Neighbors can engage in all sorts of activities that can annoy, bother or even scare you. That has become more true than ever in the age of coronavirus or COVID-19. A large neighborhood gathering, for instance, can make a homeowner feel that virus transmission is literally happening next door, potentially spreading it within the immediate area.
Where is the line between ordinary nuisance—the sort of annoyance you must simply live with—and conduct that would push you to call the police or give rise to actual criminal charges? At what point do you call for help?
As with suing a neighbor, calling the police on one is a drastic step. It should rarely be your first resort.
Remember that your neighbors, for all their flaws, are likely going to remain in the neighborhood for a good deal of time. If your neighbors are renters, the standard rental period is at least one year. If your neighbors own the home or apartment, you could be looking at a far longer time horizon.
Calling the police to file an official report against neighbors is something they're likely to remember. It will likely result in a breakdown of any civil relationship you might have had, plus a great deal of awkwardness.
Moreover, if we're talking about a low-level offense, such as loud music, the police typically do not like to be bothered. That's particularly true if it's your first attempt to solve the problem. The police might ask you questions like: Have you tried to ask your neighbor to turn down the music yourself? Have you written a letter? Have you contacted other support networks, for example your neighborhood association or building management? Your doorman, if you have one?
Before resorting to calling the police, the usual first steps are to try calling your neighbor, or (if personal contact won't endanger your own safety) knocking on the door to make a polite request.
Start with an assumption that the neighbors' intentions are good. Experts recommend that in you start by finding common ground.
The person might need time to digest what you've said. It's often best to wrap up with a clear statement of what you want, but without trying to drive the point home. Allowing the conversation to turn into an argument won't help.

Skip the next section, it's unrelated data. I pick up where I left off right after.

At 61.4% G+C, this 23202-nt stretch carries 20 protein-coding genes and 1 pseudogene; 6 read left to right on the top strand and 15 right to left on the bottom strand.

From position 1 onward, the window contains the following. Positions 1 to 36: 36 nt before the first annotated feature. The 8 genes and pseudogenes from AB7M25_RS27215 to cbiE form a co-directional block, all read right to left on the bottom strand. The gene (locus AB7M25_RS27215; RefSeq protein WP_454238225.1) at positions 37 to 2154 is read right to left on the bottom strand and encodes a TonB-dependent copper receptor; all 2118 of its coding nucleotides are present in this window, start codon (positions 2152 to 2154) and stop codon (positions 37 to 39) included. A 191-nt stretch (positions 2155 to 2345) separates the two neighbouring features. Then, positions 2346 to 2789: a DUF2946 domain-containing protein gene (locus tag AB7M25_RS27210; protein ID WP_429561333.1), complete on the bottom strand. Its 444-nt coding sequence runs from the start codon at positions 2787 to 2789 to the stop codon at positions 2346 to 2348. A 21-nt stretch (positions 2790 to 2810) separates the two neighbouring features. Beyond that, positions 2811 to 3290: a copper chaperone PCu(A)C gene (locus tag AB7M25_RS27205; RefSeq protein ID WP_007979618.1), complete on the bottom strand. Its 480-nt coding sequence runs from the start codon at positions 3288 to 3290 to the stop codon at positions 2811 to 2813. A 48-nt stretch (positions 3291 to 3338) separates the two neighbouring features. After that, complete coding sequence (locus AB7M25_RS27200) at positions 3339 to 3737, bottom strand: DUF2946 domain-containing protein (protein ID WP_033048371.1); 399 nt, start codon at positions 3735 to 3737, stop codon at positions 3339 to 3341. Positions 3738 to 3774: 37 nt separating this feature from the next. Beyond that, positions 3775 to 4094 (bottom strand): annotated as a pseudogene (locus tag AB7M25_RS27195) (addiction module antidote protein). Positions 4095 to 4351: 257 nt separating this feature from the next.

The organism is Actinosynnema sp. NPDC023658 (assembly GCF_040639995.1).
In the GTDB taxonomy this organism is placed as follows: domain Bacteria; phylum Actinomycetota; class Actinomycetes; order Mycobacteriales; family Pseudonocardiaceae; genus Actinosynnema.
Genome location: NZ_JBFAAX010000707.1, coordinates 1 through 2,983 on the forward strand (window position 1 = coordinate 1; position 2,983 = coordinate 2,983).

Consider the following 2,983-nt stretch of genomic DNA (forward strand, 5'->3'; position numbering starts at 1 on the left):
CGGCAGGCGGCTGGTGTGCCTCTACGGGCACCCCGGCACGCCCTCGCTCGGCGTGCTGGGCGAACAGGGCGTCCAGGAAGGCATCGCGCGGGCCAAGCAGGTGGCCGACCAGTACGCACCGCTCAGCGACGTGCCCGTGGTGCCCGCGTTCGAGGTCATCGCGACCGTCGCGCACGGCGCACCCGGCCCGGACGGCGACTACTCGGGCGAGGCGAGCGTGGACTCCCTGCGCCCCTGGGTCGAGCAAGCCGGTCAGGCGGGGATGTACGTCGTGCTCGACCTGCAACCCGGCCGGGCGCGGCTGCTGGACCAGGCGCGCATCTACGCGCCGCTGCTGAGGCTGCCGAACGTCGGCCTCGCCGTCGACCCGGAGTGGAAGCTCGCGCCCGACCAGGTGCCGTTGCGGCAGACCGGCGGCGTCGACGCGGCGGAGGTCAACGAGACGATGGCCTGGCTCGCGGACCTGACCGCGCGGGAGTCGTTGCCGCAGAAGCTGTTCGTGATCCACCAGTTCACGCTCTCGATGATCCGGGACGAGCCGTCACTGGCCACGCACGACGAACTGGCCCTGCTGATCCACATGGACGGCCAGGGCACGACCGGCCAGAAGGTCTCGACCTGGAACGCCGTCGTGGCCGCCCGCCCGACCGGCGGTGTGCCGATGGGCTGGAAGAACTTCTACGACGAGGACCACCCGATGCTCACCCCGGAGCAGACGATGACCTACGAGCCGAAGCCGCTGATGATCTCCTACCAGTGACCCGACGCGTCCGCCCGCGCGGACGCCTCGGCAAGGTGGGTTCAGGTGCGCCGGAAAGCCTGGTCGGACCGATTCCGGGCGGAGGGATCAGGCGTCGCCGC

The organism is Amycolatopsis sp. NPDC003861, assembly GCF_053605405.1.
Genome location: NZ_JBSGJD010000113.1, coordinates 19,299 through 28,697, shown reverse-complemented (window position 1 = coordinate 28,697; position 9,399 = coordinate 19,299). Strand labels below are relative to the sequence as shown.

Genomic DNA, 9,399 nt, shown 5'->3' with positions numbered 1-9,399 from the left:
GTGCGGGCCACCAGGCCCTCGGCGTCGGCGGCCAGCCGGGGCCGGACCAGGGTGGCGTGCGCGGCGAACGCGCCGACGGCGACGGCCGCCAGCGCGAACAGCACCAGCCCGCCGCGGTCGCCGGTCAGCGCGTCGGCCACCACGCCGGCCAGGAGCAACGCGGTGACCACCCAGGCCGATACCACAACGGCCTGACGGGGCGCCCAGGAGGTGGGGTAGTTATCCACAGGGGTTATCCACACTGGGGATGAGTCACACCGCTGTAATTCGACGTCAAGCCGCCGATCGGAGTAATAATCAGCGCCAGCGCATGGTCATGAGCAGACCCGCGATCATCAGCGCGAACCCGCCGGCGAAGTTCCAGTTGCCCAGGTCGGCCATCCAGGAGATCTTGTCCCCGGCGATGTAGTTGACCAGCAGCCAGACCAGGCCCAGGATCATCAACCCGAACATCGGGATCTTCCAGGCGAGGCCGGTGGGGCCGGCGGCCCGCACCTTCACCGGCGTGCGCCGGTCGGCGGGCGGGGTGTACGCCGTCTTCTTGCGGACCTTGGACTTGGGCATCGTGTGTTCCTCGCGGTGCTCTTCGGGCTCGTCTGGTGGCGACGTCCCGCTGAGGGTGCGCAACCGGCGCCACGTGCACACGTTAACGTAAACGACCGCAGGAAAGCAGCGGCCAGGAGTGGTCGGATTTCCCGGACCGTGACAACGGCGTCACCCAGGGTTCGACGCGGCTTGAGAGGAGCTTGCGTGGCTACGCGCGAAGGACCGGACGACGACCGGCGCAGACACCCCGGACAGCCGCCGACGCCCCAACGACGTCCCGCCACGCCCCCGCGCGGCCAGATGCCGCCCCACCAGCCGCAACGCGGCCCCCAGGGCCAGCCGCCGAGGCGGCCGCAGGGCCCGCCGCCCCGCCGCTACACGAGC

If it's an ongoing disagreement, you might suggest potential compromises.
Not every neighbor dispute can be solved through self-help. Sometimes, a situation merits police involvement, particularly if an actual law is being broken.
The most extreme such situation would be any physical threat to you or your family. If you feel physically unsafe—perhaps your neighbor has exhibited violent tendencies in the past—call your local police.
Even if you do not feel that you are in imminent physical danger, you might call the police after you have exhausted all self-help remedies to fix your neighbor's activities. It also helps if you know that they're breaking an actual law, even if it's only a misdemeanor, not a higher-level criminal offense. Common misdemeanors that come up in the neighbor context are:
A misdemeanor means that the state has a possible a legal claim against your neighbor, and can press criminal charges.
Don't forget that you might separately have a civil, not criminal claim against your neighbor, and could recover damages if you were harmed in a way that can be financially compensated, perhaps in small claims court.
What will the police do? Officers will likely come to your neighborhood and start an investigation. That might mean a knock on your neighbor's door, at which point the police might reveal that you were the one who called. You might be asked to file a report or appear as a witness in court. The officers might ask for the behavior to stop and/or issue a citation or even make an arrest.
Your local police might not actually be the right agency to call about your neighbor's inappropriate and unlawful activities. Besides, if they're responding to a lot of local emergencies, they might not be available to respond as quickly as would make a difference to you.
In the coronavirus context, some cities, such as Indianapolis, are seeing so many tips and complaints that they've set up a separate email hotline. The state of Kentucky set up a government tipline for calls and online reports. A quick online search will tell you whether there's such a system in place in your area.
For other problems, perhaps your complaint would be best addressed by the Sanitation Department (if, for example, you believe your neighbor is throwing away trash in an unsafe manner) or Animal Control (if you believe your neighbor is harboring dangerous pets).
Unless you are in immediate physical danger, do not call 911. Many larger cities have separate helplines for people to call if they are unsure of the correct agency to speak with. For example, in New York City, you should dial 311. In Los Angeles, you should dial (877) ASK-LAPD (275-5273). Those helplines will be able to direct you appropriately.